The Government of India received the "Hopeful Baby Award" for imaginative implementation of the International Code and Resolutions. Its Infant Milk Substitutes Act 1992 is an important tool for protecting infant health. It empowers NGOs to take companies to court and has brought about changes to marketing practices. Nestlé is continuing in its bid to have key sections of the law scrapped.

Advertising Standards Authority delayed from ruling - we cannot tell you why

In Boycott News 20 we reported that Nestlé placed an advertisement in the Oxford Independent newspaper in October 1996 in an attempt to counter the boycott. The Advertising Standards Authority (ASA) is the self-regulatory body for the advertising industry and is "recognised by the Office of Fair Trading as an established means of consumer protection". While the ASA describes itself as "independent" it is funded by a levy on advertising. The ASA claims that its "complaints procedure is designed to ensure a balance between speed and fairness."

We complained about three claims made by Nestlé on the grounds they are inaccurate and misleading. They are:

  • Even before the World Health Organisation International Code of Marketing of Breastmilk Substitutes was introduced in 1981, Nestlé marketed infant formula ethically and responsibly, and has done so ever since.
  • Nestlé's Charter concerns Nestlé's commitment to the WHO International Code in developing countries.
  • Naturally they [Nestlé employees] do not provide free supplies [of infant formula] to hospital for use with healthy infants.

We provided a wealth of information to support our complaints. Under the ASA rules an advertiser must "not only have evidence of the truth of their claims but also make it available without delay." Yet over eighteen months have passed since we lodged our complaint without a ruling being made. Draft recommendations have been sent to us by the ASA investigator responsible for the case, but we are not at liberty to reveal the text of the recommendations as they remain confidential until approved by the ASA Council. As the promised deadlines for a final ruling keep slipping by the ASA has agreed that we can at least inform our supporters that the case is still in hand.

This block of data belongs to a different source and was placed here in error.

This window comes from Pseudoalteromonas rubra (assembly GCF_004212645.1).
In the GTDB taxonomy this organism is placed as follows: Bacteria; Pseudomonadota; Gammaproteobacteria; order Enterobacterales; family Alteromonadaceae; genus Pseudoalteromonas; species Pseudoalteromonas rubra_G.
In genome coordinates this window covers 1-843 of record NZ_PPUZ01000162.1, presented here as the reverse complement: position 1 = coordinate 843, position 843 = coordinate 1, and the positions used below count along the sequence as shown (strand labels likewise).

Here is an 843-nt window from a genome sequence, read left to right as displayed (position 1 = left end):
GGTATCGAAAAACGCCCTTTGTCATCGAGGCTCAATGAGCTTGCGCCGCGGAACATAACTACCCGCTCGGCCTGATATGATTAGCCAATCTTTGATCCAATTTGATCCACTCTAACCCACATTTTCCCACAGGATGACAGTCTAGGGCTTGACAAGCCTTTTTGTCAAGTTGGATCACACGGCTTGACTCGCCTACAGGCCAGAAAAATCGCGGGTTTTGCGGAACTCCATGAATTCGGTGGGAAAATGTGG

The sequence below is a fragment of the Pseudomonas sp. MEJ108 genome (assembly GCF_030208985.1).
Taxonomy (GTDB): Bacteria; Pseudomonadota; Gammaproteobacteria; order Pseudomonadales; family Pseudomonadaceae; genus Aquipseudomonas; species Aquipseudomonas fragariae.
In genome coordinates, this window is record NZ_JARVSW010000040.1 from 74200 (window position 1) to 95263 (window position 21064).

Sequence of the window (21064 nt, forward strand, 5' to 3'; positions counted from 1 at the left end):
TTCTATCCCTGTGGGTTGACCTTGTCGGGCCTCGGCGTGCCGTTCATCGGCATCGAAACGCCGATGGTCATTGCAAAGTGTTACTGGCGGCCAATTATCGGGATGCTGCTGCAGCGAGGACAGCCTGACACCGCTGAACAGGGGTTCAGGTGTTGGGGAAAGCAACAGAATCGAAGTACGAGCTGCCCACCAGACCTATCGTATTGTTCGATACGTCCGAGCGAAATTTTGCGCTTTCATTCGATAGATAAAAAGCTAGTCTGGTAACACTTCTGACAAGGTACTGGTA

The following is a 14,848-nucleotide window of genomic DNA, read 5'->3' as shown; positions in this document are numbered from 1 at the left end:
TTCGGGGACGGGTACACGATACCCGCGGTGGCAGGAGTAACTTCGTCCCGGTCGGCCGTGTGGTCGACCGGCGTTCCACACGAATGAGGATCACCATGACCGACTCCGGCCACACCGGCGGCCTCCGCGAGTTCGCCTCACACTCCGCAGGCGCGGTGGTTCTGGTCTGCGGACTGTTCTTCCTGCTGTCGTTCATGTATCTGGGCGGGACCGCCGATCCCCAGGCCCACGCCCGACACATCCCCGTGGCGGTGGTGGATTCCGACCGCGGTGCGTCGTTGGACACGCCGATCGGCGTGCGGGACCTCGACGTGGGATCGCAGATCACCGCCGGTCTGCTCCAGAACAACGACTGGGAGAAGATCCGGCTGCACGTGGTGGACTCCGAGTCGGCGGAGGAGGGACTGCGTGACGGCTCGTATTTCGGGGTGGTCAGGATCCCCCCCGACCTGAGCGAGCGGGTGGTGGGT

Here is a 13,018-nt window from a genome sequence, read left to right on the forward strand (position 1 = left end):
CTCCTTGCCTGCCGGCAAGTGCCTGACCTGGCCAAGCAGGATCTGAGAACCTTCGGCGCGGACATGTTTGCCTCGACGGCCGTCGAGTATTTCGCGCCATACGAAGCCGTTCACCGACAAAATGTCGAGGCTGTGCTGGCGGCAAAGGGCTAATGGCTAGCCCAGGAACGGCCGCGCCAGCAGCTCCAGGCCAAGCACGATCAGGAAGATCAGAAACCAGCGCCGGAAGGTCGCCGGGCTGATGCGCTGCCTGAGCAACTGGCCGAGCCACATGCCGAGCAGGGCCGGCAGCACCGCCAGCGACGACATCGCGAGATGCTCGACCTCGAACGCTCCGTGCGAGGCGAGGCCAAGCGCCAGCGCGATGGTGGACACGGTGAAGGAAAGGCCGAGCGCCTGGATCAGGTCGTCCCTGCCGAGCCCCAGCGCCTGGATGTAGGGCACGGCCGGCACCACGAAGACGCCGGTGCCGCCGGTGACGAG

We did wish to report on why the case has been delayed, but we have been requested by the ASA to keep the details confidential until the ASA Council has ruled. We hope the ASA will soon cry "enough" and allow the recommendations to go forward so we and the media can report what they say.

In July 1996 the ASA rejected complaints made about a Baby Milk Action advertisement which encouraged people to boycott Nestlé.

UNICEF censored at the Labour Party Conference

Nestlé paid for a stall at the Labour Party Conference in October 1998. It was upset with the Labour Party because Nescafé has been removed from the House of Commons in favour of Fair Trade coffee. UNICEF won a ballot for a free conference stall for the voluntary sector and was attacked by Nestlé for UNICEF's position on the baby milk campaign. UNICEF staff produced Baby Milk Action literature and posters in response and Nestlé "went ballistic" according to an eyewitness. Conference organisers had posters taken down, which was reported in the national press (See: The Guardian and The Independent 3rd October and The Observer 4th October).